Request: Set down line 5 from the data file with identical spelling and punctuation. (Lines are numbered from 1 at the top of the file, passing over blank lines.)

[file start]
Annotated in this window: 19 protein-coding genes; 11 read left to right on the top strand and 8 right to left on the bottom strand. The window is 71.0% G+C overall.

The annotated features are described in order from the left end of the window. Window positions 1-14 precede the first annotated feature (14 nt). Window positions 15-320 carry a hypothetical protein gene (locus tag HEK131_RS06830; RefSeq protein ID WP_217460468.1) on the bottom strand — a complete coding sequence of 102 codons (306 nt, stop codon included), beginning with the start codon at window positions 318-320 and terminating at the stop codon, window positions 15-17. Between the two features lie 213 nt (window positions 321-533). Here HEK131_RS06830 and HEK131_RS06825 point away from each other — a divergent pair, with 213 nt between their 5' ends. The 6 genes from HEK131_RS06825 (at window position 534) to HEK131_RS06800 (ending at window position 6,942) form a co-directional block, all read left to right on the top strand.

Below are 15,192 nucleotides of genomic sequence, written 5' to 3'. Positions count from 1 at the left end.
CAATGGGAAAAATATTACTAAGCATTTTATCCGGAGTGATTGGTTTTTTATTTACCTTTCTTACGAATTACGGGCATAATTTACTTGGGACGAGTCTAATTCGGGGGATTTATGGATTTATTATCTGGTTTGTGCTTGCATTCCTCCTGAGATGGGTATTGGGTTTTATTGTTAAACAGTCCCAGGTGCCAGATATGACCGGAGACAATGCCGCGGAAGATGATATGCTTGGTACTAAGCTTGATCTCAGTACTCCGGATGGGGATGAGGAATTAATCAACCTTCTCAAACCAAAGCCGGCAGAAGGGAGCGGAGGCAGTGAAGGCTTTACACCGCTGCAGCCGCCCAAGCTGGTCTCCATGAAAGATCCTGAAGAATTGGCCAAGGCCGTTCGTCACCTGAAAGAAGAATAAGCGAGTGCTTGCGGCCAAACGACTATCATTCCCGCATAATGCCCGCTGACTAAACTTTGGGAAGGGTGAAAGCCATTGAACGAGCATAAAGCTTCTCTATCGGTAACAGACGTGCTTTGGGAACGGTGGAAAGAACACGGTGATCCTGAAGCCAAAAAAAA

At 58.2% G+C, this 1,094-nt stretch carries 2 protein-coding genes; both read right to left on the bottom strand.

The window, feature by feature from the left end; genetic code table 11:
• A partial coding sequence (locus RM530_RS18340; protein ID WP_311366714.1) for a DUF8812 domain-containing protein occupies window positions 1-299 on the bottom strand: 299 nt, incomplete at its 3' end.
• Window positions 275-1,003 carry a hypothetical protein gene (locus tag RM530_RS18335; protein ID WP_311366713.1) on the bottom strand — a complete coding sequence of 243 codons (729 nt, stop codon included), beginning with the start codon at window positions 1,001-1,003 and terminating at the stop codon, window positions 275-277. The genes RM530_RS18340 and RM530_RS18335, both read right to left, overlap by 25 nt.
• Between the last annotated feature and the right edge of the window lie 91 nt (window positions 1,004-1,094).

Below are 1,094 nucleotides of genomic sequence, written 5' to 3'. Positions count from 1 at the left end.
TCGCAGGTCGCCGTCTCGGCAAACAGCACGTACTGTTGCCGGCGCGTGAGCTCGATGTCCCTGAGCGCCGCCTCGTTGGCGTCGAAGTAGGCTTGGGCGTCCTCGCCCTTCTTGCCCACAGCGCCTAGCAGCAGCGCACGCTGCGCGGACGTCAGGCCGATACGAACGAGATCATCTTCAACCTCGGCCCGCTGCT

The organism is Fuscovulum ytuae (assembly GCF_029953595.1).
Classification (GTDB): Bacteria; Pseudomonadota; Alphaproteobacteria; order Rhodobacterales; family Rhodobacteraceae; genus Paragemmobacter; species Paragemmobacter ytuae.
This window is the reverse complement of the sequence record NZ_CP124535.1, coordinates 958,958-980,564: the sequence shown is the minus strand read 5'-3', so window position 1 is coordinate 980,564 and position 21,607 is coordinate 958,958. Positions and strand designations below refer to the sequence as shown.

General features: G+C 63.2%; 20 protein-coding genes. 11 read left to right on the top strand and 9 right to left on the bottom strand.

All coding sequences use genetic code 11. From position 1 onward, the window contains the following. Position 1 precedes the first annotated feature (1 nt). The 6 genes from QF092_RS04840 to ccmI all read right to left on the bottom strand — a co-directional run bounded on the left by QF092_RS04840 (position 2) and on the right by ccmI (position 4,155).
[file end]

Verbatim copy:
At 58.2% G+C, this 1,094-nt stretch carries 2 protein-coding genes; both read right to left on the bottom strand.